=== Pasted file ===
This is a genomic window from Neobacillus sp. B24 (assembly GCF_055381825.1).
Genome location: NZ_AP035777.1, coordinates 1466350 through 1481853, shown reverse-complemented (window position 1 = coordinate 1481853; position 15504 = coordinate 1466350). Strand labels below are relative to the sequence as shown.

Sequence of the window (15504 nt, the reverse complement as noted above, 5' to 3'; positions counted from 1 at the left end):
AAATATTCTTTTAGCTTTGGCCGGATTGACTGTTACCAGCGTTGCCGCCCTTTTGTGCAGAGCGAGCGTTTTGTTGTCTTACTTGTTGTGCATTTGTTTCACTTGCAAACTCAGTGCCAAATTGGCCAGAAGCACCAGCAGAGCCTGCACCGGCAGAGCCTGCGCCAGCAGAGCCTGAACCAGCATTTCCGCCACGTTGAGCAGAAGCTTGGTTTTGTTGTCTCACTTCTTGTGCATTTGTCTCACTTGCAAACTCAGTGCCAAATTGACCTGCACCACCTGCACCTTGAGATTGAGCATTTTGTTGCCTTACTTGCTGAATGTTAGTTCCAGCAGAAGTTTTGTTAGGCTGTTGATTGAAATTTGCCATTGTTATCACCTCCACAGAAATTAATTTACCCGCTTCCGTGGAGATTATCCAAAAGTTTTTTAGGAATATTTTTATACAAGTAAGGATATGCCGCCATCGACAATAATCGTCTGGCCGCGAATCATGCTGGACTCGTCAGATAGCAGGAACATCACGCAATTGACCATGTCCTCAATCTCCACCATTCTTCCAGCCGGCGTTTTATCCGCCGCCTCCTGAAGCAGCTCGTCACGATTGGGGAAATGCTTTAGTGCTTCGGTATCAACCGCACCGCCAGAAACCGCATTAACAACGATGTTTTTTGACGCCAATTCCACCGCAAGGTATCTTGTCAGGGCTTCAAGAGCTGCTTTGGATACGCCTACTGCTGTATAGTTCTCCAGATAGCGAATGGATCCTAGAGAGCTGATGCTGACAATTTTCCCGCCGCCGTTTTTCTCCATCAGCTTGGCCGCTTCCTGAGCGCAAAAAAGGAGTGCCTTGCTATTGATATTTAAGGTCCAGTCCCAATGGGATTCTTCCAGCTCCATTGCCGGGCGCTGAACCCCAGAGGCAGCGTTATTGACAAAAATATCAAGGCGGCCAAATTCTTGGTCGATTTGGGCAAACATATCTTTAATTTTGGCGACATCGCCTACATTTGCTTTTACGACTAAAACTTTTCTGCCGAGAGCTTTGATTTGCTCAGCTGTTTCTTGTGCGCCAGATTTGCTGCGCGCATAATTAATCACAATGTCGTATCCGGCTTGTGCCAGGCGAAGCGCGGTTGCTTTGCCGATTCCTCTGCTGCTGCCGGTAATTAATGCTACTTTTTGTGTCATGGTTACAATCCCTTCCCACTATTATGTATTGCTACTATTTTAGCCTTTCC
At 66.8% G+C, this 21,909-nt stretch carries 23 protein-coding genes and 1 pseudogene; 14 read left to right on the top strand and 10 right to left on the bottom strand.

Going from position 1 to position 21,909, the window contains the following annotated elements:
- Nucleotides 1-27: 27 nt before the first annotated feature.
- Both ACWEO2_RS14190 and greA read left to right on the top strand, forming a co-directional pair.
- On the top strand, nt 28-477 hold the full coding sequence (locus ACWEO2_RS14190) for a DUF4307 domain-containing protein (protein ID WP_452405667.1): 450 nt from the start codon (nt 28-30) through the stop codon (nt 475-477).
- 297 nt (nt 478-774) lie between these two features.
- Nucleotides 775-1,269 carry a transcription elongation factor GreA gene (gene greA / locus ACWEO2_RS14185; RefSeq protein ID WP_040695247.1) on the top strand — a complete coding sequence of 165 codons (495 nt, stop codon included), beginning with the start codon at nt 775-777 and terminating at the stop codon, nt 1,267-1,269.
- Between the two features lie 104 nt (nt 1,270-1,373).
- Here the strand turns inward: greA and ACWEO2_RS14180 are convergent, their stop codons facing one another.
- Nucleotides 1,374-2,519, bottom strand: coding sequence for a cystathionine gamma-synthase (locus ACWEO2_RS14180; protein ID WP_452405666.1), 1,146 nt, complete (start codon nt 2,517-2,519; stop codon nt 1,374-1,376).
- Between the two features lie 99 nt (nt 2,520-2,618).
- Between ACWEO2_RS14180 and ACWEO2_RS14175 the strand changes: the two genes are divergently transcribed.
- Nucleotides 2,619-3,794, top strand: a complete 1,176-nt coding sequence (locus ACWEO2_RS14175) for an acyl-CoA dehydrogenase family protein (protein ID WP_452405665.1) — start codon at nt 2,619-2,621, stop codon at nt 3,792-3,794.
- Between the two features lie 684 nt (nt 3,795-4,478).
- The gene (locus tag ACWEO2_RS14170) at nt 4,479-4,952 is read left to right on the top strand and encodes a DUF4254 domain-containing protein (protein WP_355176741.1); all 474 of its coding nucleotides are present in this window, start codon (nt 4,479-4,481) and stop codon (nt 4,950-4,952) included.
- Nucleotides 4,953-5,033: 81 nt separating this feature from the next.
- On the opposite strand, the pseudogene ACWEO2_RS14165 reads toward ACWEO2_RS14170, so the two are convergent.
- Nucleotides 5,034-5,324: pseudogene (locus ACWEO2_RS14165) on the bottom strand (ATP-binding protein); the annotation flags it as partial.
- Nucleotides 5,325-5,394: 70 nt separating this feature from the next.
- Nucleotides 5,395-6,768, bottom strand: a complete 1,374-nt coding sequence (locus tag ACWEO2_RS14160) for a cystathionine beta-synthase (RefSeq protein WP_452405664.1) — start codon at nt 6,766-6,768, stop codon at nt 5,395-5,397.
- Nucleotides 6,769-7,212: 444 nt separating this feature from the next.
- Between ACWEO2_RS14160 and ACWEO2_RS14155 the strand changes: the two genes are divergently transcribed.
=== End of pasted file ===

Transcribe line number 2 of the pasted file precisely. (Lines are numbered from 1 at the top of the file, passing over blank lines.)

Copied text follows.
Genome location: NZ_AP035777.1, coordinates 1466350 through 1481853, shown reverse-complemented (window position 1 = coordinate 1481853; position 15504 = coordinate 1466350). Strand labels below are relative to the sequence as shown.